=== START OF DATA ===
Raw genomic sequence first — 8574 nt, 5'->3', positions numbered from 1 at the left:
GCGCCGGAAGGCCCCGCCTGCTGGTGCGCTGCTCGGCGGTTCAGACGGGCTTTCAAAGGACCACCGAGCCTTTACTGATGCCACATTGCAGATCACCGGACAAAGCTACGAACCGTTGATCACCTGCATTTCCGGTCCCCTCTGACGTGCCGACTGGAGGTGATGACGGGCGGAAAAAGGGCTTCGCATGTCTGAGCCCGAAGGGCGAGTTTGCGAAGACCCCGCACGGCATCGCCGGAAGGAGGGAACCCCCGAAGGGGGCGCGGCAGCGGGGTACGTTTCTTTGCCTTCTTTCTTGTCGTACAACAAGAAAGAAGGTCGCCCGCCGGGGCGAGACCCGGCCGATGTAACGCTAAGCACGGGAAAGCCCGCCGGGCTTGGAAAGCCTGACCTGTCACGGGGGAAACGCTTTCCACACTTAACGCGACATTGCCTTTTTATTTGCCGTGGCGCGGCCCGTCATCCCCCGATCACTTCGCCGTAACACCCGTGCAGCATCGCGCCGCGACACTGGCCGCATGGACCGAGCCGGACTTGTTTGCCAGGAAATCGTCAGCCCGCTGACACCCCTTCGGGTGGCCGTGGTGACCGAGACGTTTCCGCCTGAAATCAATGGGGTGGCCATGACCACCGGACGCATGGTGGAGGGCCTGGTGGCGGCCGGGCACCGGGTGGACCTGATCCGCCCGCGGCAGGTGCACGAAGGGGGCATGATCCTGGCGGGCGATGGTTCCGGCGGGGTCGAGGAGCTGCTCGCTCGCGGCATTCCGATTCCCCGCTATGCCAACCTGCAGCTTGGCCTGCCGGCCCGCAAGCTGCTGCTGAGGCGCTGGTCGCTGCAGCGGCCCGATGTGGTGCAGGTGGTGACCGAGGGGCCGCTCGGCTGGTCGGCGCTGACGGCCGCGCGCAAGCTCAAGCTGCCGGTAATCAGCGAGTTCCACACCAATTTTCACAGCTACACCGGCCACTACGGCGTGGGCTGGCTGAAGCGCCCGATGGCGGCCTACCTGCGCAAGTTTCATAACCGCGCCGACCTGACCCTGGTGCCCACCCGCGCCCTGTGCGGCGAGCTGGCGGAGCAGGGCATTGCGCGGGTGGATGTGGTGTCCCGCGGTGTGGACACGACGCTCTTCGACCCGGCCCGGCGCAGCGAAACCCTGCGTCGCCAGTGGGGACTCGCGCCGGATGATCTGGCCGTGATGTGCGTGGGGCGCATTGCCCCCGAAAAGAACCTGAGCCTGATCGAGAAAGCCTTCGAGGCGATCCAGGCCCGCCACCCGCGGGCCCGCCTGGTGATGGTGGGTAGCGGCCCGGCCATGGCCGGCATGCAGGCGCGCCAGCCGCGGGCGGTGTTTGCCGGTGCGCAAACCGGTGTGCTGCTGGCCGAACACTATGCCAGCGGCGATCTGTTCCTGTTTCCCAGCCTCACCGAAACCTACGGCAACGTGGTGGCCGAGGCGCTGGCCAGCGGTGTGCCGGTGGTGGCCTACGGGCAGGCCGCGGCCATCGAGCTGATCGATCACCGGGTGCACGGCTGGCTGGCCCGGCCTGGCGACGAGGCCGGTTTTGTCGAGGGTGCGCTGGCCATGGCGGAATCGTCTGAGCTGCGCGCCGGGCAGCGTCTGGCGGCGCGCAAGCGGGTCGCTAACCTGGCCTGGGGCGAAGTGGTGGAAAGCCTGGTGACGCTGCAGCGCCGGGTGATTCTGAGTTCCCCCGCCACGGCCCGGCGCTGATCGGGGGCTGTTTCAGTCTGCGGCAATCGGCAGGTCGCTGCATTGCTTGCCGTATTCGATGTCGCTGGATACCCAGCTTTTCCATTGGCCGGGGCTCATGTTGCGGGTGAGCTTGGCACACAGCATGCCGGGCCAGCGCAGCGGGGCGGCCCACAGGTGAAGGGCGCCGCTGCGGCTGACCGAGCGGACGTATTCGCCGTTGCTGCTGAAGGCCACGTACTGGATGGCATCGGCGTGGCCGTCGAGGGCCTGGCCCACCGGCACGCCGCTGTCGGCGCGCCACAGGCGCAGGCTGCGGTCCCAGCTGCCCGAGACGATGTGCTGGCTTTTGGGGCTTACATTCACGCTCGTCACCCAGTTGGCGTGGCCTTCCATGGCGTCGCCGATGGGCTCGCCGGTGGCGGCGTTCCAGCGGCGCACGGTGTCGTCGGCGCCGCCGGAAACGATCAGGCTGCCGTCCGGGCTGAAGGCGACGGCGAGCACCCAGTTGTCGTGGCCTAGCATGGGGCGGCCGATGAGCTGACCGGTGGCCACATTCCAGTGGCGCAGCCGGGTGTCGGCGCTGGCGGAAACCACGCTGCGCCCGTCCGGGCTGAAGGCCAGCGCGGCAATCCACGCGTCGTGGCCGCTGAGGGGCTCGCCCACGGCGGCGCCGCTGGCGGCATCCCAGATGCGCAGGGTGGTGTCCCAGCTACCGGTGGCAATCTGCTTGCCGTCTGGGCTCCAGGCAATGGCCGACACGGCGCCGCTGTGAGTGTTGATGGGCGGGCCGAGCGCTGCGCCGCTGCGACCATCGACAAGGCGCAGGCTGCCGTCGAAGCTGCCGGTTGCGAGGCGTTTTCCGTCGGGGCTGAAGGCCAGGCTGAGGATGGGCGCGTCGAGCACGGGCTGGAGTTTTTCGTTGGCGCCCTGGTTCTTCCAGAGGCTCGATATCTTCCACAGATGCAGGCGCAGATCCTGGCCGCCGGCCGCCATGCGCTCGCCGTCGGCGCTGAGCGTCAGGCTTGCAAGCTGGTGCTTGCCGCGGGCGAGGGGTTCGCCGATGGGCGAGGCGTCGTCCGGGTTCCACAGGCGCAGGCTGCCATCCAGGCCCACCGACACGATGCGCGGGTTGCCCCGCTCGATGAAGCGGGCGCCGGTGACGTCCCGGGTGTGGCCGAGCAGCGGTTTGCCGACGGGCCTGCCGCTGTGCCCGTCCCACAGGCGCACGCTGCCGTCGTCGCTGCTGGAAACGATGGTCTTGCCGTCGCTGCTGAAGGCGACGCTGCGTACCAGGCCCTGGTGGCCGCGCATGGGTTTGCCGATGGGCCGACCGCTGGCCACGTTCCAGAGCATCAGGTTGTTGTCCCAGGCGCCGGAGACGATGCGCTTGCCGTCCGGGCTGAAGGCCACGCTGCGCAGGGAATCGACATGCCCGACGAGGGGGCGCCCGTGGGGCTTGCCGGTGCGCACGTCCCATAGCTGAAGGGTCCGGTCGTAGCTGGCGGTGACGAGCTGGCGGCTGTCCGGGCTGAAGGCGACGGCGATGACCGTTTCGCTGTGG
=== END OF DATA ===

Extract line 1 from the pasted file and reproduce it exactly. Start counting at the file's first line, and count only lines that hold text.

Raw genomic sequence first — 8574 nt, 5'->3', positions numbered from 1 at the left: